Bruno Thiry

Bruno Thiry

Belgium (B)




1981: Started rallying with Simca Rallye

1986: Won Belgian Visa Championship

1987: Competed in Belgian rallying

1989: His WRC debut in Acropolis Rally with Audi 90 Quattro

1990: Joined Opel Belgium

1991: Keep on driving withOpel

1992: 2nd in Ivory Coast with Opel Kadett GSi

1993: Helped clinch F2 World Cup for Opel, winning F2 class at Monte Carlo, Portugal, San Remo and Catalunya, 6th in Italy

1994: Joined Ford, seven WRC events, 3rd in RAC, 5th WRC for Drivers

1995: Near-victory in Corsica for Ford, 6th WRC for Drivers

1996: Mid-season return to Ford, 3rd in Italy and Spain, 6th WRC for Drivers

1997: Drives with SEAT, Ford and Subaru

1998: Full WRC programme with Ford, 3rd in Great Britain

1999: Drives with Subaru and Skoda, 4th in Great Britain

2000: Drives with Toyota and Citroen, 5th in Monte Carlo

2001: Contract with Skoda

2002: Drives Peugeot, 5th in Germany

2003: Drives Peugeot

2004: Drives Citroen

Date of Birth:
8/10/1962 at Saint Vith

Marital status:
Married, two children

World Drivers' Champion:
Not yet

Entries of WRC Events





Bruno Thiry has made a name for himself as a giant killer who has regularly competed with the big boys despite underpowered cars. But he will be not be content to just act as support for team-mate Juha Kankkunen this season, and will be looking to break his duck.

Fascinated by rallying since he was a schoolboy, his first foray was in a Datsun. He was instantly successful, and soon moved on to a Saab 99 Turbo. A lack of reliability meant he quickly replaced it with a Citreon Visa GTi.

He won the Belgian Visa Championship, and the Belgian importer offered him a four-wheel-drive model for 1987. It lacked power, but was excellent in slippery conditions. Thiry was able to challenge the Porsches and Opels that then dominated Belgian rallying, even taking an outright victory.

His big break was joining Opel Belgium in 1990. In three seasons he proved that he was extremely quick, beating stars like Andrea Aghini and Francois Delecour in equal machinery.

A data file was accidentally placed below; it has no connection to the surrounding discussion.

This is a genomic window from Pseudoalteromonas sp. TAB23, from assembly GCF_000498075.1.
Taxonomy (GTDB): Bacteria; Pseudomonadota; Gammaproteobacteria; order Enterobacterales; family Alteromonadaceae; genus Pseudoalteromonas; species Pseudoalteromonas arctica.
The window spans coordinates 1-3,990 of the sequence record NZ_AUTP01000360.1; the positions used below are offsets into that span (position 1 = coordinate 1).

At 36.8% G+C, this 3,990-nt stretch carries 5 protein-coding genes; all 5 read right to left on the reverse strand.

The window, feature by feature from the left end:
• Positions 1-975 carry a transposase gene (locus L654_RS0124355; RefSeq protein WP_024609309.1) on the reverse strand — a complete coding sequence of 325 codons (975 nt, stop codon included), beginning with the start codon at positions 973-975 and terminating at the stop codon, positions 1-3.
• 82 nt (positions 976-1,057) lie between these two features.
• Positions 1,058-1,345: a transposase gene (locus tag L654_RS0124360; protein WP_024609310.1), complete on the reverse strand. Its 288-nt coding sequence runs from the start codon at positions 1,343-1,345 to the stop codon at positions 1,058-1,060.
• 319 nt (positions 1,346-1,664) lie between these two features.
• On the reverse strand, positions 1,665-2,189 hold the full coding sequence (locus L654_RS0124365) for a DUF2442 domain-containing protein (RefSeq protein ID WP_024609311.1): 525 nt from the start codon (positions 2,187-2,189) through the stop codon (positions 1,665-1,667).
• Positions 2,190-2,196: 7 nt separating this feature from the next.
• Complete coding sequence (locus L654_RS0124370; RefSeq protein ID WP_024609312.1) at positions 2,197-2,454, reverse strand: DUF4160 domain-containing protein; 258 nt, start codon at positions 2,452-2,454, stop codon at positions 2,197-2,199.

Opel also gave him the chance to contest World Rallies in 1992. He was second on the Ivory Coast, and played a major part in clinching the F2 World Cup for Opel in 1993. Driving the new Astra, he won his class on the Monte Carlo, Portugal, Finland, San Remo and Catalunya rallies. At his best on gravel, he demonstrated his considerable skill in San Remo when he eclipsed four-wheel-drive opponents in intense rain and fog, despite having considerably less power than his opponents.

He made his 4wd break with Ford, when they gave him an opportunity in 1994. Some fine results were followed in 1995 by a near-first victory in Corsica, when he forced out just two stages from the finish by wheel bearing failure. Further outings with Ford in 1996 netted some fine points finishes, but he was not able to continue a contract with Ford and he was pulled out from the team. In 1997 he drove European Championship rallies with private Subaru and next season he was back in WRC with Ford.

At the beginning of the season 1999 he was driving with Prodrive Subaru, but it ended in the mid-season. One-off performance for Skoda in Great Britain brought fourth place and for the Monte Carlo next season he joined the Grifone-Toyota taking fifth place. He also contested the European Rally Championship in the works Citroen Xsara F2 car.

For the season 2001 he made a contract with Skoda, but the results were not so good. Skoda dropped him at the end of the season and he was without the works drive. He competed with the privately entered Peugeot with support from Tobacco manufacturer Bastos on selected rallies during the season 2002 and in Germany he scored the fifth place.  

In 2003 he will contest the European Rally Championship in the Kronos-Peugeot.

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